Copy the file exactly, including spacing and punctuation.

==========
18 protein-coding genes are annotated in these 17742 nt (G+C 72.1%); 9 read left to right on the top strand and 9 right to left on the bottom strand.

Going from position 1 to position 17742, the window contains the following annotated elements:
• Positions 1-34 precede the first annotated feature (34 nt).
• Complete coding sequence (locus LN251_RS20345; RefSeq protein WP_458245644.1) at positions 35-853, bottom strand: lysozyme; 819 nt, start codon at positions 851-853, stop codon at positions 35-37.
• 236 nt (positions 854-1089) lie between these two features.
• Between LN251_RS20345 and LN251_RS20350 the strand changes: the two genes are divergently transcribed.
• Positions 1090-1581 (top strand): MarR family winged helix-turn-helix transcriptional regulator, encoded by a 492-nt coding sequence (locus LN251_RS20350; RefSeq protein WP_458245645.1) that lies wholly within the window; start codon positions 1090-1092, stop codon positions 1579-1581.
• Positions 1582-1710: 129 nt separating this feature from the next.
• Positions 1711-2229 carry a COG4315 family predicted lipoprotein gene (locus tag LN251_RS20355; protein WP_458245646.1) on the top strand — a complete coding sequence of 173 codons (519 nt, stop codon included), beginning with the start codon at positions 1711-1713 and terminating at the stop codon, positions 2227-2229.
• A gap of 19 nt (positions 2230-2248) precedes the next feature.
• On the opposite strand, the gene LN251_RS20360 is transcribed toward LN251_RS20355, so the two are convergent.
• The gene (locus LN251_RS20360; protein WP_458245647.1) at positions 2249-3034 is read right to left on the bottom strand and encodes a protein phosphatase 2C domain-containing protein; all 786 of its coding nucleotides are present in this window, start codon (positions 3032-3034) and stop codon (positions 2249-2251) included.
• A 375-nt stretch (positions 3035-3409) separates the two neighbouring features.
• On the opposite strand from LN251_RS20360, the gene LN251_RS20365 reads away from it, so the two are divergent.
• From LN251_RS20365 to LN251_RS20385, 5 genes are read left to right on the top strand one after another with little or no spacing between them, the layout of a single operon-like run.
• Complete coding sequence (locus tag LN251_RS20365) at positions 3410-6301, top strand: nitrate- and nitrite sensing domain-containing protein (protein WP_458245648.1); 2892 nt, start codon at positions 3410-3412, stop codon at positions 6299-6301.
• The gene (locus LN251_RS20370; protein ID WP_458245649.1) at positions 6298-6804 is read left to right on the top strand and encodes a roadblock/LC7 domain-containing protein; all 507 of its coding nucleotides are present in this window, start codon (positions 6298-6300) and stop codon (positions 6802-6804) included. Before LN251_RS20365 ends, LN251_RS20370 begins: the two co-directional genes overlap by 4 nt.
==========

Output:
18 protein-coding genes are annotated in these 17742 nt (G+C 72.1%); 9 read left to right on the top strand and 9 right to left on the bottom strand.

Going from position 1 to position 17742, the window contains the following annotated elements:
• Positions 1-34 precede the first annotated feature (34 nt).
• Complete coding sequence (locus LN251_RS20345; RefSeq protein WP_458245644.1) at positions 35-853, bottom strand: lysozyme; 819 nt, start codon at positions 851-853, stop codon at positions 35-37.
• 236 nt (positions 854-1089) lie between these two features.
• Between LN251_RS20345 and LN251_RS20350 the strand changes: the two genes are divergently transcribed.
• Positions 1090-1581 (top strand): MarR family winged helix-turn-helix transcriptional regulator, encoded by a 492-nt coding sequence (locus LN251_RS20350; RefSeq protein WP_458245645.1) that lies wholly within the window; start codon positions 1090-1092, stop codon positions 1579-1581.
• Positions 1582-1710: 129 nt separating this feature from the next.
• Positions 1711-2229 carry a COG4315 family predicted lipoprotein gene (locus tag LN251_RS20355; protein WP_458245646.1) on the top strand — a complete coding sequence of 173 codons (519 nt, stop codon included), beginning with the start codon at positions 1711-1713 and terminating at the stop codon, positions 2227-2229.
• A gap of 19 nt (positions 2230-2248) precedes the next feature.
• On the opposite strand, the gene LN251_RS20360 is transcribed toward LN251_RS20355, so the two are convergent.
• The gene (locus LN251_RS20360; protein WP_458245647.1) at positions 2249-3034 is read right to left on the bottom strand and encodes a protein phosphatase 2C domain-containing protein; all 786 of its coding nucleotides are present in this window, start codon (positions 3032-3034) and stop codon (positions 2249-2251) included.
• A 375-nt stretch (positions 3035-3409) separates the two neighbouring features.
• On the opposite strand from LN251_RS20360, the gene LN251_RS20365 reads away from it, so the two are divergent.
• From LN251_RS20365 to LN251_RS20385, 5 genes are read left to right on the top strand one after another with little or no spacing between them, the layout of a single operon-like run.
• Complete coding sequence (locus tag LN251_RS20365) at positions 3410-6301, top strand: nitrate- and nitrite sensing domain-containing protein (protein WP_458245648.1); 2892 nt, start codon at positions 3410-3412, stop codon at positions 6299-6301.
• The gene (locus LN251_RS20370; protein ID WP_458245649.1) at positions 6298-6804 is read left to right on the top strand and encodes a roadblock/LC7 domain-containing protein; all 507 of its coding nucleotides are present in this window, start codon (positions 6298-6300) and stop codon (positions 6802-6804) included. Before LN251_RS20365 ends, LN251_RS20370 begins: the two co-directional genes overlap by 4 nt.